By Robert A. Poarch
As residents of western North Carolina, we are extremely fortunate to have hundreds of beautiful waterfalls right in our backyard. And, summer is an excellent time to put your 9-to-5 on hold for a little while and escape to these natural treasures.
Though not immediately apparent, waterfalls tend to have a positive effect on your well-being, which improves your health. Physically, waterfalls often require some hiking to get to, so your whole body gets a free cardio workout.
Mentally, waterfalls offer wonder and beauty. Even a small waterfall can give a sense of awe and set your brain neurons aflutter. Their ever-running water streams also provoke a sense of relaxation, which can put you in a good mood. And, if you’re with someone special, waterfalls can provide a romantic setting.
Looking for a fun way to beat the heat? Some waterfalls offer swimming or a waterslide. Or, if you prefer, just be lazy on a huge, cool rock.
While beautiful to see, waterfalls can pose risks. Jonas Karlsson, MD, of Mission Health Trauma Services, recommends following these safety tips:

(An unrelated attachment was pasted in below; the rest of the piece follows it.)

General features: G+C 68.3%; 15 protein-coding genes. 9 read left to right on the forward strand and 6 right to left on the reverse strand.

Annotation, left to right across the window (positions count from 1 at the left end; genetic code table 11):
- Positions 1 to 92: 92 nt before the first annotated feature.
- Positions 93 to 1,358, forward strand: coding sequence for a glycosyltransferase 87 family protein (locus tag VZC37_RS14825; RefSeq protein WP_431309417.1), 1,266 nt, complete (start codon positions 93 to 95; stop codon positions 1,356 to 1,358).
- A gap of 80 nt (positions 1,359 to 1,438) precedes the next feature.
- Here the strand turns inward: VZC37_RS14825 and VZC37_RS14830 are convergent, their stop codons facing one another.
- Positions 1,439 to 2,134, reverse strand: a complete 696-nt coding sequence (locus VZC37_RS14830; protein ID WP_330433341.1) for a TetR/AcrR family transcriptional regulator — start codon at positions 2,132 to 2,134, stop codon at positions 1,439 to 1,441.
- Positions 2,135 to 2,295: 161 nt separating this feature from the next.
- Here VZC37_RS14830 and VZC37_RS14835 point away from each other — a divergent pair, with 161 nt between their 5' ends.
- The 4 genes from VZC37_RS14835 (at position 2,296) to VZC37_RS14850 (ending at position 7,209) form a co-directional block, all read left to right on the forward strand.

- Heed posted warning signs
- Stay on established trails and overlooks
- Avoid rocks slippery from mist and algae
- Use sturdy footwear; avoid flip-flops, sandals, heels or slides
- Don’t climb rocks near waterfalls – the area around a waterfall is experiencing unrelenting water erosion (a rock that was stable last year or last month may be ready to shift today)
- Don’t drink the water
- Don’t jump off of waterfalls or dive into waterfall pools–objects like logs and boulders may be under the water’s surface, and the underwater terrain is constantly changing
- Don’t swim or wade upstream near a waterfall–currents close to the falls can pull swimmers over the edge
- Talk to your children about these dangers and provide adult supervision at all times